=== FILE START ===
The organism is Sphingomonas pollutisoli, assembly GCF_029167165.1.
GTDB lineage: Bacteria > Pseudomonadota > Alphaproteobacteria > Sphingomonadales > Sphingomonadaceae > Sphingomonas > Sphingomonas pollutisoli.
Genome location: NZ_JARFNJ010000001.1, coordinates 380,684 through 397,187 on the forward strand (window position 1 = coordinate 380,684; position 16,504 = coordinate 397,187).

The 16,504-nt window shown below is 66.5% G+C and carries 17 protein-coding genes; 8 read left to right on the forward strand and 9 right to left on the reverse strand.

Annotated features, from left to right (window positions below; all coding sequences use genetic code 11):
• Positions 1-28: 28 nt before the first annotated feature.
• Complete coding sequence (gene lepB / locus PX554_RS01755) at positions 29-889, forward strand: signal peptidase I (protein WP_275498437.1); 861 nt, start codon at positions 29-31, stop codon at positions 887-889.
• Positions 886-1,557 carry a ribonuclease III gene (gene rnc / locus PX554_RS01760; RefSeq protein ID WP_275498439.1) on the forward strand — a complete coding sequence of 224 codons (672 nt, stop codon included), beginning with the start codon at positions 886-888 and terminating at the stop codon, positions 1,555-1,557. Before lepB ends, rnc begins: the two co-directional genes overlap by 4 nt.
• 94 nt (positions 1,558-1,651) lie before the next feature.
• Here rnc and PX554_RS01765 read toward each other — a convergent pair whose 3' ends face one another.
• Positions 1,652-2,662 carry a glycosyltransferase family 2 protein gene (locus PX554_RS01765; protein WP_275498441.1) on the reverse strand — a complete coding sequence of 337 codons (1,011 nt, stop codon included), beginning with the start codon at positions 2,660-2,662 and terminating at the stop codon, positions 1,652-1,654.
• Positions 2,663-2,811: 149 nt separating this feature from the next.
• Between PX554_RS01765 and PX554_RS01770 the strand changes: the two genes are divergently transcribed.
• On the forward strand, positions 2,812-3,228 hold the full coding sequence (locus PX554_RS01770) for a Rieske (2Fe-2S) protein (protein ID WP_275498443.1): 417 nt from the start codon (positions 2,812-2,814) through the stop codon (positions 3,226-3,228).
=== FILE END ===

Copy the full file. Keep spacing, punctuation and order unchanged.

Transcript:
The organism is Sphingomonas pollutisoli, assembly GCF_029167165.1.
GTDB lineage: Bacteria > Pseudomonadota > Alphaproteobacteria > Sphingomonadales > Sphingomonadaceae > Sphingomonas > Sphingomonas pollutisoli.
Genome location: NZ_JARFNJ010000001.1, coordinates 380,684 through 397,187 on the forward strand (window position 1 = coordinate 380,684; position 16,504 = coordinate 397,187).

The 16,504-nt window shown below is 66.5% G+C and carries 17 protein-coding genes; 8 read left to right on the forward strand and 9 right to left on the reverse strand.

Annotated features, from left to right (window positions below; all coding sequences use genetic code 11):
• Positions 1-28: 28 nt before the first annotated feature.
• Complete coding sequence (gene lepB / locus PX554_RS01755) at positions 29-889, forward strand: signal peptidase I (protein WP_275498437.1); 861 nt, start codon at positions 29-31, stop codon at positions 887-889.
• Positions 886-1,557 carry a ribonuclease III gene (gene rnc / locus PX554_RS01760; RefSeq protein ID WP_275498439.1) on the forward strand — a complete coding sequence of 224 codons (672 nt, stop codon included), beginning with the start codon at positions 886-888 and terminating at the stop codon, positions 1,555-1,557. Before lepB ends, rnc begins: the two co-directional genes overlap by 4 nt.
• 94 nt (positions 1,558-1,651) lie before the next feature.
• Here rnc and PX554_RS01765 read toward each other — a convergent pair whose 3' ends face one another.
• Positions 1,652-2,662 carry a glycosyltransferase family 2 protein gene (locus PX554_RS01765; protein WP_275498441.1) on the reverse strand — a complete coding sequence of 337 codons (1,011 nt, stop codon included), beginning with the start codon at positions 2,660-2,662 and terminating at the stop codon, positions 1,652-1,654.
• Positions 2,663-2,811: 149 nt separating this feature from the next.
• Between PX554_RS01765 and PX554_RS01770 the strand changes: the two genes are divergently transcribed.
• On the forward strand, positions 2,812-3,228 hold the full coding sequence (locus PX554_RS01770) for a Rieske (2Fe-2S) protein (protein ID WP_275498443.1): 417 nt from the start codon (positions 2,812-2,814) through the stop codon (positions 3,226-3,228).